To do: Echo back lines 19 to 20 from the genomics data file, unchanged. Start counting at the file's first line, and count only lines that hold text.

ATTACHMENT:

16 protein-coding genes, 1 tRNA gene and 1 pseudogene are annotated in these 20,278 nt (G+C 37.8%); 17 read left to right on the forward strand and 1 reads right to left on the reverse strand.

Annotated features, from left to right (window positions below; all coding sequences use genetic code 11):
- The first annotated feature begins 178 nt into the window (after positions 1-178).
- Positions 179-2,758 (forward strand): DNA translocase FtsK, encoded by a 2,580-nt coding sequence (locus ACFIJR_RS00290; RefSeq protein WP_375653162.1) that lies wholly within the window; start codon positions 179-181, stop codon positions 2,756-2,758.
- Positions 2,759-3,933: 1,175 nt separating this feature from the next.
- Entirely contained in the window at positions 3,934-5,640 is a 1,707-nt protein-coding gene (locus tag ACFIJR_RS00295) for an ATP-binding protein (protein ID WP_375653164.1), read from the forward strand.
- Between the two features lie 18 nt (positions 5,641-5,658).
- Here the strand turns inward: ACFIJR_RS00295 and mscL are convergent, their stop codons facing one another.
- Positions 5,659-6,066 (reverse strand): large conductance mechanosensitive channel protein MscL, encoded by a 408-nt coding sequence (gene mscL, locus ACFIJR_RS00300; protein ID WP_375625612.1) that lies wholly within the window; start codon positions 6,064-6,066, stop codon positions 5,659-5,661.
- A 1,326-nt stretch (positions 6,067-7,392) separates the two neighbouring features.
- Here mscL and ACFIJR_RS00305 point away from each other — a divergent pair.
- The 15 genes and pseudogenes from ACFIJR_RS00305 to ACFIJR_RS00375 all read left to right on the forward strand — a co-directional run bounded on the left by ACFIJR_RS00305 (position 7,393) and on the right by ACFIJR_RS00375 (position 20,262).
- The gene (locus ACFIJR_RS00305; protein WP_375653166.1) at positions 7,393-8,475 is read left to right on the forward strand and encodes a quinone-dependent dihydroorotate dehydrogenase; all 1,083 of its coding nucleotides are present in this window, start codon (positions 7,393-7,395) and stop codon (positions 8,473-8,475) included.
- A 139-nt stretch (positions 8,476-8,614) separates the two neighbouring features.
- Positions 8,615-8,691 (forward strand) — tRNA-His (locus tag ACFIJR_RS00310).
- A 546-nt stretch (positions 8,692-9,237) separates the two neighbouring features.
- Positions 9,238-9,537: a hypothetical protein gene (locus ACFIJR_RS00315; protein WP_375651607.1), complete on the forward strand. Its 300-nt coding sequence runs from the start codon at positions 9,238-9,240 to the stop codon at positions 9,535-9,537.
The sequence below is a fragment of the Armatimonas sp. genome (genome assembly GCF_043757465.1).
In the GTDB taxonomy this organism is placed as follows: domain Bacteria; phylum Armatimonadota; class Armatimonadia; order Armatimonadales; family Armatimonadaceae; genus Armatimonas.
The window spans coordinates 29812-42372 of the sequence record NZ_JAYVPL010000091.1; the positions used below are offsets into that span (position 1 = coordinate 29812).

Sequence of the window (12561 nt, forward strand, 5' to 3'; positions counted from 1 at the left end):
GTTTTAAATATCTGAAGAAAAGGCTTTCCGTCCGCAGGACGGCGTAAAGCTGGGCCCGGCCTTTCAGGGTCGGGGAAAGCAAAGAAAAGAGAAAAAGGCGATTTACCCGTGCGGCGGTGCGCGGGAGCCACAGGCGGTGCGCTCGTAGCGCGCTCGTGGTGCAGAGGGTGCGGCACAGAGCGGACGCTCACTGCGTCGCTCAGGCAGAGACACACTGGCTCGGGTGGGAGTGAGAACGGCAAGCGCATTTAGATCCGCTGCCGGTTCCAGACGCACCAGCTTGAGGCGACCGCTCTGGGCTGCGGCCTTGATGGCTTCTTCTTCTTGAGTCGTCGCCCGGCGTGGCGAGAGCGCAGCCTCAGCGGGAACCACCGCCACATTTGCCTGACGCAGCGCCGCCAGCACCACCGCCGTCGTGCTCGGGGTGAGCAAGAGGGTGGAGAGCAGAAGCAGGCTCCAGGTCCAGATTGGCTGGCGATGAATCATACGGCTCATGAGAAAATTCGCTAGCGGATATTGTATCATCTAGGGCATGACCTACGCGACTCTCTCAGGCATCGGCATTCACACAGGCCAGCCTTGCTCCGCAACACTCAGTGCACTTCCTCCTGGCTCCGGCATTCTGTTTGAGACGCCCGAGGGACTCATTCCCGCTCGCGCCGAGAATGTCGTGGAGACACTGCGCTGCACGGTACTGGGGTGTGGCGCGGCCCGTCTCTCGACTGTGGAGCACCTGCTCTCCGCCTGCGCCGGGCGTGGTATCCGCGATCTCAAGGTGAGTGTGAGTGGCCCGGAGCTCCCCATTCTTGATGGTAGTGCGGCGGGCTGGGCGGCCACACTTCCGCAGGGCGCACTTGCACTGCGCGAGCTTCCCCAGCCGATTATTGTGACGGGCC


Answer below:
In the GTDB taxonomy this organism is placed as follows: domain Bacteria; phylum Armatimonadota; class Armatimonadia; order Armatimonadales; family Armatimonadaceae; genus Armatimonas.
The window spans coordinates 29812-42372 of the sequence record NZ_JAYVPL010000091.1; the positions used below are offsets into that span (position 1 = coordinate 29812).